Google Chrome will be making these changes on January 2017, so it is important to be prepared!
How do I secure my website?
Securing the connection to a website comes in a few parts:
- The HTTPS request (Seen in the URL i.e. https://www.selesti.com)
- The secure connection (TLS/SSL protocol)
- The digital certificate (Enables the padlock seen in some browsers).
- A digital certificate authenticates the identity of a website. Anyone can make a certificate, but the reason you buy a name brand is because browsers recognise and trust the name brands (Thawte, Symantec, Comodo etc). A no-name SSL certificate will cause a pop-up warning message in a browser for your visitor.
- Certificates expire after a period of time, you can purchase 1,2 or 3 years at varying costs from different supplies
- Extended Validation (EV) Certificates offers the highest available levels of trust and authentication to your website.
- Green padlock shown with company name
- Requires extra validation of your company to prove that it exists
Unfortunately like most technical systems securing a website is not typically a simple process and involves several elements and considerations.
Mixed content and how to check for it
You can verify that all resources are loaded securely using the online tool here: https://www.jitbit.com/sslcheck/.
Image credit: How To Geek
SEO / 301 redirects
HTTP and HTTPS are treated as separate sites by Search Engines so you must ensure redirects are setup to point to one version of the website. Here’s a great article which explains in a bit more detail all of the considerations you should take https://www.branded3.com/blog/seo-considerations-moving-http-https/.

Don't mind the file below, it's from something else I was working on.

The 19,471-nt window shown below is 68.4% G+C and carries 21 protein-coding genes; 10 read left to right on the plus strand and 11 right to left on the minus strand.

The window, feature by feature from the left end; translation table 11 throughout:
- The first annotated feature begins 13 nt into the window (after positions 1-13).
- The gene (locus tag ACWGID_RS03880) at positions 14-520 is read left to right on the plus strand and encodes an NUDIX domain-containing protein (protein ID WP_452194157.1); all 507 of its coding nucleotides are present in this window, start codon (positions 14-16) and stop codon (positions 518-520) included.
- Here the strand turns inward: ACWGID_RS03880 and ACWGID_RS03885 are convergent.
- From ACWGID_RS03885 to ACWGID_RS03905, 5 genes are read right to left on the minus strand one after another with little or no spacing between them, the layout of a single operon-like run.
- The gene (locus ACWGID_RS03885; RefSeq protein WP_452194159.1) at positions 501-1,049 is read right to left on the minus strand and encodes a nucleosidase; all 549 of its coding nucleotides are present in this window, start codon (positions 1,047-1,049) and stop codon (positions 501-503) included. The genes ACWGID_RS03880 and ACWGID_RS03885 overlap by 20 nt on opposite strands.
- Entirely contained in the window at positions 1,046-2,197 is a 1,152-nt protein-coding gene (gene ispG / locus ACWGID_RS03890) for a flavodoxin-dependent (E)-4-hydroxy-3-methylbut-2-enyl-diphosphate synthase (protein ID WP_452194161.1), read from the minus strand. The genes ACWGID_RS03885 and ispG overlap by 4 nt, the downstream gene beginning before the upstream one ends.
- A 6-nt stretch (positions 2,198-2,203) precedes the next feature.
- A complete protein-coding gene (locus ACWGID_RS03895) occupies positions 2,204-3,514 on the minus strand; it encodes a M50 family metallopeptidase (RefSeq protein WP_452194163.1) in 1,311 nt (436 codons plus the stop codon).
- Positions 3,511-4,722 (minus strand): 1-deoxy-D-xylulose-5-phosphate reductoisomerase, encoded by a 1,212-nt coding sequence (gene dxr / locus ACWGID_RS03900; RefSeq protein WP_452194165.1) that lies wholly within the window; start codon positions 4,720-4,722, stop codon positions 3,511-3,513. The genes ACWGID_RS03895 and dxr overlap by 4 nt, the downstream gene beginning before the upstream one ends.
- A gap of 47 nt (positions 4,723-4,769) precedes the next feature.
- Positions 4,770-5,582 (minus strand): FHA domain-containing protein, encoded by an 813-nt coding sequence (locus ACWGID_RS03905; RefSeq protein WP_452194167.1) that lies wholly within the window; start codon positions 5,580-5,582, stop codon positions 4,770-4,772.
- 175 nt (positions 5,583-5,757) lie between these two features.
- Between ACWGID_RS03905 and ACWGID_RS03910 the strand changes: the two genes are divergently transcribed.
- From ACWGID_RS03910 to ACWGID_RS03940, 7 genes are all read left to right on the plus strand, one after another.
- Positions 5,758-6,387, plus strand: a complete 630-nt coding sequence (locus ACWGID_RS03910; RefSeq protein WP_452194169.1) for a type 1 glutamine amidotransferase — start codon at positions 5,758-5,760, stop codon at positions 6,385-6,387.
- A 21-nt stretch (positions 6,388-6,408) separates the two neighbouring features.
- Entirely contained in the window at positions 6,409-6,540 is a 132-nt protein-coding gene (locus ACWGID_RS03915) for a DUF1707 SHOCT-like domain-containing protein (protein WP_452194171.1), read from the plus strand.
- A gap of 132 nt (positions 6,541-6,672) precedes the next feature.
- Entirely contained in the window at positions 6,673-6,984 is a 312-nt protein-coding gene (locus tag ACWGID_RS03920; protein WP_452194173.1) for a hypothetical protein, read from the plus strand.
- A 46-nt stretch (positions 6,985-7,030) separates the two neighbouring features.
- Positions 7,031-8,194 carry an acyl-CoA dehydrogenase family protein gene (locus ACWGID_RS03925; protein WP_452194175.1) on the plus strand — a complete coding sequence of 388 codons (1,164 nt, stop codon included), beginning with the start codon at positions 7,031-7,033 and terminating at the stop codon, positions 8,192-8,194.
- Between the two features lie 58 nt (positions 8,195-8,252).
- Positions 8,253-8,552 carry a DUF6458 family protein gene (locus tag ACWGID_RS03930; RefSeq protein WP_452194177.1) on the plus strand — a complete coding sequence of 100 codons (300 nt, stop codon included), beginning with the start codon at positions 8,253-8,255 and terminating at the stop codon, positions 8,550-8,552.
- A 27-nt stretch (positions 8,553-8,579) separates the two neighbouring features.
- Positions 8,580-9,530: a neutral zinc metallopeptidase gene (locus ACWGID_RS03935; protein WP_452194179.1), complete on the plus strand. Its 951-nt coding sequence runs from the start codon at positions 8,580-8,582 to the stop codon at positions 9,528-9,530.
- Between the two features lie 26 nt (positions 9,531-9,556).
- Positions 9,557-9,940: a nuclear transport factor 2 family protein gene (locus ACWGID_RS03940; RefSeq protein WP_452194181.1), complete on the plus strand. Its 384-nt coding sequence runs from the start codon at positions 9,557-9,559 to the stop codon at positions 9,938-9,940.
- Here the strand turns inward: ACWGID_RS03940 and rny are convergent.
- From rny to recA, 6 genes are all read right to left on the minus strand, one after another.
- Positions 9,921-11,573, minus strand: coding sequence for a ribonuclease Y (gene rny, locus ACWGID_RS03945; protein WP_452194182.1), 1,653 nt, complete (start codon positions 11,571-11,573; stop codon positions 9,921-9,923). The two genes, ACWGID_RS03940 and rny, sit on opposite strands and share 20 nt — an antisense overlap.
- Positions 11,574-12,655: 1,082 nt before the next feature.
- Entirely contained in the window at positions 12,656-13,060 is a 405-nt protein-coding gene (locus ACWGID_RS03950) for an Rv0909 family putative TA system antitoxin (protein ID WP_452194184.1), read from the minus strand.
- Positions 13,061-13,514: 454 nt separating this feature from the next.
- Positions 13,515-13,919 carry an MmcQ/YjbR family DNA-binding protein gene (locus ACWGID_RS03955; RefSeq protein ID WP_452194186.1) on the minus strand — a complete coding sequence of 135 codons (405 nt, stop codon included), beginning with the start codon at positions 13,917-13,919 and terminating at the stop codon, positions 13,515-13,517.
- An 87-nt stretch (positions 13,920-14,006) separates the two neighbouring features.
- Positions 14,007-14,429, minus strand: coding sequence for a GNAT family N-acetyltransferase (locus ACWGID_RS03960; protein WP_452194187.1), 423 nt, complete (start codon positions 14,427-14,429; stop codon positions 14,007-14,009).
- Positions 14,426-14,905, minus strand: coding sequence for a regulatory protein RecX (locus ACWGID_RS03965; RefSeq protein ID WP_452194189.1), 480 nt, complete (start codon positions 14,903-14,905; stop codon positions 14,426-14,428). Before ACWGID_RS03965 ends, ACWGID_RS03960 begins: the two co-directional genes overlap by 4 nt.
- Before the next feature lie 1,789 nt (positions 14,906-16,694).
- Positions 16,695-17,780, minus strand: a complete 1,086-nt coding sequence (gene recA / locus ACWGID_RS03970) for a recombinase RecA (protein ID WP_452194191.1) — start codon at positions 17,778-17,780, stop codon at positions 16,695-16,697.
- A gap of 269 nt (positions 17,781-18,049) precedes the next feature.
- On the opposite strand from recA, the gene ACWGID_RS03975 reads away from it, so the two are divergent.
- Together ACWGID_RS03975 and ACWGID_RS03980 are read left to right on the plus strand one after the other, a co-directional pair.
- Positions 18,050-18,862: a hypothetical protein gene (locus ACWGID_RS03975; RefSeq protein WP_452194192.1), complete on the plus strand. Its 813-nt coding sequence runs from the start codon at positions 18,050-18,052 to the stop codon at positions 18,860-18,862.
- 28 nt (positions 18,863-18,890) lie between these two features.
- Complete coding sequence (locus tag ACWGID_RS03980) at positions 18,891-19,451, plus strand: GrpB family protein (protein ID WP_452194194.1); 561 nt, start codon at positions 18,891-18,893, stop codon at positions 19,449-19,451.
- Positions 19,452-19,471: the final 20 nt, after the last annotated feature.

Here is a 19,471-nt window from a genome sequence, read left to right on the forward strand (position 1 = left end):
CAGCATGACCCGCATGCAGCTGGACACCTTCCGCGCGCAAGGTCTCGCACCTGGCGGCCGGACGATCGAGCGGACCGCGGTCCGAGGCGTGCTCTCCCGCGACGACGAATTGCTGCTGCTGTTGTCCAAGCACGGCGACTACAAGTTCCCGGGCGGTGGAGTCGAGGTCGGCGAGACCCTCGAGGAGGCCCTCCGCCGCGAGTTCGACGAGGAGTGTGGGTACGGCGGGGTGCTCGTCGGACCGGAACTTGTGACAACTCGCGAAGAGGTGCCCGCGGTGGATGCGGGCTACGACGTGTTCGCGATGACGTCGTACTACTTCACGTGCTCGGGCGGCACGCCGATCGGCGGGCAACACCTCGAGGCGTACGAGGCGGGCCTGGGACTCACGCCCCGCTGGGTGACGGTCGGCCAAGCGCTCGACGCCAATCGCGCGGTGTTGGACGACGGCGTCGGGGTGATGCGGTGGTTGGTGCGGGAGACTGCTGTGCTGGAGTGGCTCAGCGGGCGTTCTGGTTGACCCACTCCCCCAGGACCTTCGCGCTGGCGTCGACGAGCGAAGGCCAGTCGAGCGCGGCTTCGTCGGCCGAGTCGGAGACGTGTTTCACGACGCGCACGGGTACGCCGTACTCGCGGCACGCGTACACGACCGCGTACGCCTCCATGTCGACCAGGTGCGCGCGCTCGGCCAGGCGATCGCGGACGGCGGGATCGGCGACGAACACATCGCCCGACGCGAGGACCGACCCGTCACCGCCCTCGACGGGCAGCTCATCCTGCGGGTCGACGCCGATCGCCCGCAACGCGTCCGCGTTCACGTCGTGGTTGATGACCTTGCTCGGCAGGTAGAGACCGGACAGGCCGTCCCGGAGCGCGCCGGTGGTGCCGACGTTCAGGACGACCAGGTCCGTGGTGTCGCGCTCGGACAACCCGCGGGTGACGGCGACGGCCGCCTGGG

Testing the strength of SSLs
SSL Certificates come in different ‘strengths’ and the configuration of your server can effect how secure the connection actually is. Using a tool such as https://www.ssllabs.com/ssltest/ you can test and ensure you site is as secure as possible.
There can be an associated cost involved securing a website and there are many different SSL Certificate Providers, carry on reading below for the various options.
Option #1 - Certificate Authority
This option involves purchasing a certificate from a certificate authority (See options below) and installing the certificate on the server hosting the website. This means you have to order and pay for the certificate once a year (or so), and go through the administrative process to update the server before the certificate expires. This hassle in itself drives people to just skip SSL and use cleartext.
Option #2 - Cloudflare
Cloudflare is a company that provides free SSL protection along with a content delivery network, Internet security services and distributed domain name server services. Being part of the Cloudflare network protects, speeds up, and improves availability for a website or mobile application with a change in DNS.
This SSL offering is totally free, however it’s worth noting although the connection appears encrypted the connection is only encrypted between the visitor and Cloudflare. The diagram below shows this working:
Image credit: Cloudflare
Selesti also recommends Cloudflare for added security and performance.
Option #3 - Let’s Encrypt
They’ve created automated tools to ease the process of certificate renewal, as opposed to the manual processes detailed in option #1.
Let’s Encrypt requires full administrator access to the server hosting the website, so may not be suitable for some hosting solutions - shared hosting for example.
Option X - Combo
You can actually use both Option #2 and Option #3 together in parallel. This provides the ultimate security benefit as the connection is fully secured and also from a cost point of view this solution is free.
This is the Selesti recommended solution.
To wrap up
Having secure websites by default is a critical step toward building a safer, better Internet and should be the norm for 2016. All in-progress and future Selesti projects will be secure by default and we are actively working on enabling secure connections for all of our previous projects as well.
Any questions? Contact us today!